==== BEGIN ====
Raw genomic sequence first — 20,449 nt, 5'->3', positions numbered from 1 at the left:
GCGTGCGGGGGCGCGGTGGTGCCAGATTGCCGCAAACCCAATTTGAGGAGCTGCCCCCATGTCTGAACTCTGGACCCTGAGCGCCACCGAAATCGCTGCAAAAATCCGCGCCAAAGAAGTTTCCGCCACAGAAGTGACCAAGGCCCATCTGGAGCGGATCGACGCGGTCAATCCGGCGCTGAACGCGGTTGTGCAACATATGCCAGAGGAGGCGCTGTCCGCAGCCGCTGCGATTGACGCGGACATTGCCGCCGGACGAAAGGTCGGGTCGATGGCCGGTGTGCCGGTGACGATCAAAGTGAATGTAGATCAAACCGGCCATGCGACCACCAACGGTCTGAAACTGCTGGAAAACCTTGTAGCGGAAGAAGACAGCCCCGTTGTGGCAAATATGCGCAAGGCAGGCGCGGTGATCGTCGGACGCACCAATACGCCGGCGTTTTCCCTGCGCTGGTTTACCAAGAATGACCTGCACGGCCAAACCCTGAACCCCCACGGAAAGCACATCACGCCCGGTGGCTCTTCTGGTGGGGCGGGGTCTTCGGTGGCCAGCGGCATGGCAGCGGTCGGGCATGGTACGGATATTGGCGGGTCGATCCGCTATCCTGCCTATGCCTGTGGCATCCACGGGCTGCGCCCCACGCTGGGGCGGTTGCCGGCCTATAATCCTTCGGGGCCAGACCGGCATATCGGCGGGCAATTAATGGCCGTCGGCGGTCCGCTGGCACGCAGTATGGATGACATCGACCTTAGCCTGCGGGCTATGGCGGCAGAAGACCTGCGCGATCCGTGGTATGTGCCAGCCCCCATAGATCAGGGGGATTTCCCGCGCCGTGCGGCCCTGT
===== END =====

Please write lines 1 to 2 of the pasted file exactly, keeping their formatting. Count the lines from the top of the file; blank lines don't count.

Raw genomic sequence first — 20,449 nt, 5'->3', positions numbered from 1 at the left:
GCGTGCGGGGGCGCGGTGGTGCCAGATTGCCGCAAACCCAATTTGAGGAGCTGCCCCCATGTCTGAACTCTGGACCCTGAGCGCCACCGAAATCGCTGCAAAAATCCGCGCCAAAGAAGTTTCCGCCACAGAAGTGACCAAGGCCCATCTGGAGCGGATCGACGCGGTCAATCCGGCGCTGAACGCGGTTGTGCAACATATGCCAGAGGAGGCGCTGTCCGCAGCCGCTGCGATTGACGCGGACATTGCCGCCGGACGAAAGGTCGGGTCGATGGCCGGTGTGCCGGTGACGATCAAAGTGAATGTAGATCAAACCGGCCATGCGACCACCAACGGTCTGAAACTGCTGGAAAACCTTGTAGCGGAAGAAGACAGCCCCGTTGTGGCAAATATGCGCAAGGCAGGCGCGGTGATCGTCGGACGCACCAATACGCCGGCGTTTTCCCTGCGCTGGTTTACCAAGAATGACCTGCACGGCCAAACCCTGAACCCCCACGGAAAGCACATCACGCCCGGTGGCTCTTCTGGTGGGGCGGGGTCTTCGGTGGCCAGCGGCATGGCAGCGGTCGGGCATGGTACGGATATTGGCGGGTCGATCCGCTATCCTGCCTATGCCTGTGGCATCCACGGGCTGCGCCCCACGCTGGGGCGGTTGCCGGCCTATAATCCTTCGGGGCCAGACCGGCATATCGGCGGGCAATTAATGGCCGTCGGCGGTCCGCTGGCACGCAGTATGGATGACATCGACCTTAGCCTGCGGGCTATGGCGGCAGAAGACCTGCGCGATCCGTGGTATGTGCCAGCCCCCATAGATCAGGGGGATTTCCCGCGCCGTGCGGCCCTGT